Ashton Warner, Sylvia

IN BRIEF

Sylvia Ashton-Warner was a novelist, autobiographer and educational pioneer who broke new ground in New Zealand literature, opening up the worlds of imagination and emotion as legitimate subjects. She embraced the voices of Maori, women and children, whose experiences she felt had been excluded from New Zealand literature. Two of her novels were listed in Time magazine’s top ten books of the year. She won the New Zealand Book Award for Non-Fiction in 1980 and her autobiography was subsequently made into a film, Sylvia!.


FROM THE oxford companion TO new zealand literature

Ashton-Warner, Sylvia (1908–84), was a novelist, autobiographer and educational pioneer. She was born in Stratford, Taranaki, where the family income was earned by her mother Margaret Warner’s teaching in various remote country schools, where she was invariably at odds with the school board and national educational authorities.

Her father, who was crippled with rheumatoid arthritis, told romantic, mythic stories, some of which informed Ashton-Warner’s fiction. Her childhood was marked by extreme material deprivation and interrupted schooling, as her mother moved from school to school, earning barely enough to keep the family of nine children. Without friends, Sylvia depended on her siblings and the natural world to feed her lively imagination. She was educated partly by her forceful mother and partly at various schools, where she invariably felt isolated and disliked.

Having to earn a living, Ashton-Warner became a pupil teacher in Wellington in 1926, and in 1928 she entered Auckland Teachers’ College. Everything in her rebelled against becoming a teacher, because she thought that it would thwart her creativity and her potential success as a concert pianist, artist or writer - all occupations she aspired to.

For her, teaching was synonymous with her mother, whose influence she spent a significant part of her adult life trying to expunge. She married in 1931, and three children were born between 1935–38. Despite her resistance to teaching, Ashton-Warner stayed in the profession from 1938 to 1955, working with her husband in Maori schools in Horoera (East Cape), Pipiriki (Wanganui River) and Fernhill (Hawkes Bay).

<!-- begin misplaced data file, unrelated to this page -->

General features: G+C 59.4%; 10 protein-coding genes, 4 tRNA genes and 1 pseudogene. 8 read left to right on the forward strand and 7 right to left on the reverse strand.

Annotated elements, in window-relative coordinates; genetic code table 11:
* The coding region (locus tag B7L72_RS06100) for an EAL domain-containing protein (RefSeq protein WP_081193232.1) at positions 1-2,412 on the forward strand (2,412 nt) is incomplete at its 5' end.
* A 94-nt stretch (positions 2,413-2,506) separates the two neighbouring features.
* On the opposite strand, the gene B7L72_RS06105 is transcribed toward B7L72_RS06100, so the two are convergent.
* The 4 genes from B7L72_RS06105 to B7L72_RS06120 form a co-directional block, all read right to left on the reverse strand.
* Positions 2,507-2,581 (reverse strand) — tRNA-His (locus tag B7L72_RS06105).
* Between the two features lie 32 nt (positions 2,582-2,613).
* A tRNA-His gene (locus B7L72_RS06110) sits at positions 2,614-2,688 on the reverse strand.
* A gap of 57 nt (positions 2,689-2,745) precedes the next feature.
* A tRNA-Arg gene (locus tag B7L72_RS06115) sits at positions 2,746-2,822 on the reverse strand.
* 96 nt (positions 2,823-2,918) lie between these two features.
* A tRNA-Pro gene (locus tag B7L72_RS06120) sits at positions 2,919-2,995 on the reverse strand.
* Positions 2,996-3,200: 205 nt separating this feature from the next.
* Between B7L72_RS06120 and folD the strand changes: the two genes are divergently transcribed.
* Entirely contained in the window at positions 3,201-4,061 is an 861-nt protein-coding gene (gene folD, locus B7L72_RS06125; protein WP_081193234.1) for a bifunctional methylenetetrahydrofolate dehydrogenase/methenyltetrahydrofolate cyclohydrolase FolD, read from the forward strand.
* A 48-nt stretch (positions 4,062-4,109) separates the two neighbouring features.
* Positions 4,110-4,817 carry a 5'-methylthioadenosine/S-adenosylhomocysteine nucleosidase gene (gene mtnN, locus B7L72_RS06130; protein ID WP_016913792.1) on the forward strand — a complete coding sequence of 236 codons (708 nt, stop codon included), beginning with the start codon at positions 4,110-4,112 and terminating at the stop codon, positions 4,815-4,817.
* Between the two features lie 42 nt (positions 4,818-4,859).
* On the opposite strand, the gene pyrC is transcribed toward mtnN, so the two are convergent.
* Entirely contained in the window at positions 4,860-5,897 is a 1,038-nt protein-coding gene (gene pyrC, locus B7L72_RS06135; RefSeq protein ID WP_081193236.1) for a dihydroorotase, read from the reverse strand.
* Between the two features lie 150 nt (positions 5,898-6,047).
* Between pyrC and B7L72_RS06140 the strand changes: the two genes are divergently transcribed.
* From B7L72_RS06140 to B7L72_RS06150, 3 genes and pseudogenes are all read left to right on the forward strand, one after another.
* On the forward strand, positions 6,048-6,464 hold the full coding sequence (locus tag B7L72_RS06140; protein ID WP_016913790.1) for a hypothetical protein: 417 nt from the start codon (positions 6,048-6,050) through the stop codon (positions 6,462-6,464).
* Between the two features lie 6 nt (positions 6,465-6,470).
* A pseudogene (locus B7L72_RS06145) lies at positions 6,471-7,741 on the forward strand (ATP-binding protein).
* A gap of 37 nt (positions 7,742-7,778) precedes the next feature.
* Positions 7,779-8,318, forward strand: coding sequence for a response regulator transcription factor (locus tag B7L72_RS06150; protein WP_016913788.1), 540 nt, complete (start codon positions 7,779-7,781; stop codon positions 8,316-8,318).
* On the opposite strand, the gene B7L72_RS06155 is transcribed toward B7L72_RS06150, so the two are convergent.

For many years, although she was writing and painting while her husband took responsibility for most of the housekeeping and childcare, Ashton-Warner’s public work was centred on her teaching, and in particular, with experiments encouraging Maori children to read.

Her recognition that each person has a ‘key vocabulary’, a set of words with a special meaning relating to their emotional life, enabled her to develop a reading scheme for children who were otherwise failing at school. Though she despaired of being recognised in New Zealand for her contribution to education, she enjoyed a warm response overseas.

After her husband’s death in 1969, she accepted an invitation to assist in setting up an ‘alternative’ school in Colorado. She also lectured at Simon Fraser University, Vancouver. She wrote a number of books about teaching, of which the best known is Teacher (1963).

Ashton-Warner’s teaching and approach to education are closely linked to her contribution to New Zealand literature. The ‘key vocabulary’ not only made the teaching of reading more effective, but also provided insights into the working of children’s minds and released their literary creativity. Unfortunately she was less successful in applying this method to herself, and often depended on alcohol to relieve her inner tension.

Her observation that all people, but particularly children, have an inner and an outer vision, is central to both her teaching and her fiction. The inner world ‘behind my eyes’ and the outer of ‘raw reality’ are often at war with each other, but the tension is also creative. This recognition is one she shares with Janet Frame, who similarly writes about the hidden world ‘two inches behind my eyes’.

Sylvia Ashton-Warner had been writing fiction and publishing short stories for many years before Spinster burst on to the New Zealand and international literary scene in 1958. Ostensibly the story of a single teacher working in a largely Maori school, Spinster is also an account of Anna Vorontosov’s emotional involvement with her pupils, a fellow teacher, the inspector who praises her reading scheme, and the shadowy lover Eugene.

The effort to integrate Anna’s emotional life (the inner world) with her teaching (the world of raw reality) makes this her most popular and successful novel. In 1960 it was made into a film starring Shirley MacLaine, Laurence Harvey and Jack Hawkins, in a studio set that was a Hollywood distortion of New Zealand realities.